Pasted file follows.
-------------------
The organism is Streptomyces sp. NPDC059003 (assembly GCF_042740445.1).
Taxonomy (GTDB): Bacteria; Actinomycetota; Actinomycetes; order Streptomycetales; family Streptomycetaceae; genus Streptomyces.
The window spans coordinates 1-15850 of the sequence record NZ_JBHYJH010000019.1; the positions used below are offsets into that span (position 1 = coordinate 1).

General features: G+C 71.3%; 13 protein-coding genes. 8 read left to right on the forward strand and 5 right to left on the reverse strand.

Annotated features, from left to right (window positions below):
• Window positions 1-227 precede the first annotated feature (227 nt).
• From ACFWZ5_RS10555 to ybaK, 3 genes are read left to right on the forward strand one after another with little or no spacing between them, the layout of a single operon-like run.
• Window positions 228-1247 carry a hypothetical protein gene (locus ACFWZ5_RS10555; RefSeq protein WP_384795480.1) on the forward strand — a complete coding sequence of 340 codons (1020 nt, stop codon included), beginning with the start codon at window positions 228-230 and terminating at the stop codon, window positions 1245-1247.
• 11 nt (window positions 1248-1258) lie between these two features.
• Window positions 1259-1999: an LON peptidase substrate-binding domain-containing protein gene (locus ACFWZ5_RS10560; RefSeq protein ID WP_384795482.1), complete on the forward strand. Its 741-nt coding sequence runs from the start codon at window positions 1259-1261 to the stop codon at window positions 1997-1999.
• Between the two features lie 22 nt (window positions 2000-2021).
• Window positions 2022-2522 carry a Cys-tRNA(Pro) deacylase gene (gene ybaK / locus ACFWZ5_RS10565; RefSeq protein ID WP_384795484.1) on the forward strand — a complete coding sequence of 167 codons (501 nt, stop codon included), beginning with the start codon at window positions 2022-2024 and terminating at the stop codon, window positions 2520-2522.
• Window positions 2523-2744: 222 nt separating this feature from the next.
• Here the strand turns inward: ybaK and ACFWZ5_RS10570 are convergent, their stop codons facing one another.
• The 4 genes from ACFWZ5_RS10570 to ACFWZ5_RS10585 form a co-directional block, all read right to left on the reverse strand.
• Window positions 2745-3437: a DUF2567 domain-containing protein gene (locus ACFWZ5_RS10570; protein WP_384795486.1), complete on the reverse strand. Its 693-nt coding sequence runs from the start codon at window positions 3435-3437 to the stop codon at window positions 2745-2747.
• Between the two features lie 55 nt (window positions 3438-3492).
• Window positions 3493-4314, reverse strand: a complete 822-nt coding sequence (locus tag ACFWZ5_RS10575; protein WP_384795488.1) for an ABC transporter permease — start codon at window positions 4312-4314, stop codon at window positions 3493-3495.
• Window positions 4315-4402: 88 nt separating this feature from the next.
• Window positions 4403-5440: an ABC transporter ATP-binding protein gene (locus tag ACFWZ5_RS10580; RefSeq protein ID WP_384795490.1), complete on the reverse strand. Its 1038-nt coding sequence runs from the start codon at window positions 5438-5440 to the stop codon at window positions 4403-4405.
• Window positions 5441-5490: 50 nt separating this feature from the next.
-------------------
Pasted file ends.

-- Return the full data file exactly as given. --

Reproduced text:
The organism is Streptomyces sp. NPDC059003 (assembly GCF_042740445.1).
Taxonomy (GTDB): Bacteria; Actinomycetota; Actinomycetes; order Streptomycetales; family Streptomycetaceae; genus Streptomyces.
The window spans coordinates 1-15850 of the sequence record NZ_JBHYJH010000019.1; the positions used below are offsets into that span (position 1 = coordinate 1).

General features: G+C 71.3%; 13 protein-coding genes. 8 read left to right on the forward strand and 5 right to left on the reverse strand.

Annotated features, from left to right (window positions below):
• Window positions 1-227 precede the first annotated feature (227 nt).
• From ACFWZ5_RS10555 to ybaK, 3 genes are read left to right on the forward strand one after another with little or no spacing between them, the layout of a single operon-like run.
• Window positions 228-1247 carry a hypothetical protein gene (locus ACFWZ5_RS10555; RefSeq protein WP_384795480.1) on the forward strand — a complete coding sequence of 340 codons (1020 nt, stop codon included), beginning with the start codon at window positions 228-230 and terminating at the stop codon, window positions 1245-1247.
• 11 nt (window positions 1248-1258) lie between these two features.
• Window positions 1259-1999: an LON peptidase substrate-binding domain-containing protein gene (locus ACFWZ5_RS10560; RefSeq protein ID WP_384795482.1), complete on the forward strand. Its 741-nt coding sequence runs from the start codon at window positions 1259-1261 to the stop codon at window positions 1997-1999.
• Between the two features lie 22 nt (window positions 2000-2021).
• Window positions 2022-2522 carry a Cys-tRNA(Pro) deacylase gene (gene ybaK / locus ACFWZ5_RS10565; RefSeq protein ID WP_384795484.1) on the forward strand — a complete coding sequence of 167 codons (501 nt, stop codon included), beginning with the start codon at window positions 2022-2024 and terminating at the stop codon, window positions 2520-2522.
• Window positions 2523-2744: 222 nt separating this feature from the next.
• Here the strand turns inward: ybaK and ACFWZ5_RS10570 are convergent, their stop codons facing one another.
• The 4 genes from ACFWZ5_RS10570 to ACFWZ5_RS10585 form a co-directional block, all read right to left on the reverse strand.
• Window positions 2745-3437: a DUF2567 domain-containing protein gene (locus ACFWZ5_RS10570; protein WP_384795486.1), complete on the reverse strand. Its 693-nt coding sequence runs from the start codon at window positions 3435-3437 to the stop codon at window positions 2745-2747.
• Between the two features lie 55 nt (window positions 3438-3492).
• Window positions 3493-4314, reverse strand: a complete 822-nt coding sequence (locus tag ACFWZ5_RS10575; protein WP_384795488.1) for an ABC transporter permease — start codon at window positions 4312-4314, stop codon at window positions 3493-3495.
• Window positions 4315-4402: 88 nt separating this feature from the next.
• Window positions 4403-5440: an ABC transporter ATP-binding protein gene (locus tag ACFWZ5_RS10580; RefSeq protein ID WP_384795490.1), complete on the reverse strand. Its 1038-nt coding sequence runs from the start codon at window positions 5438-5440 to the stop codon at window positions 4403-4405.
• Window positions 5441-5490: 50 nt separating this feature from the next.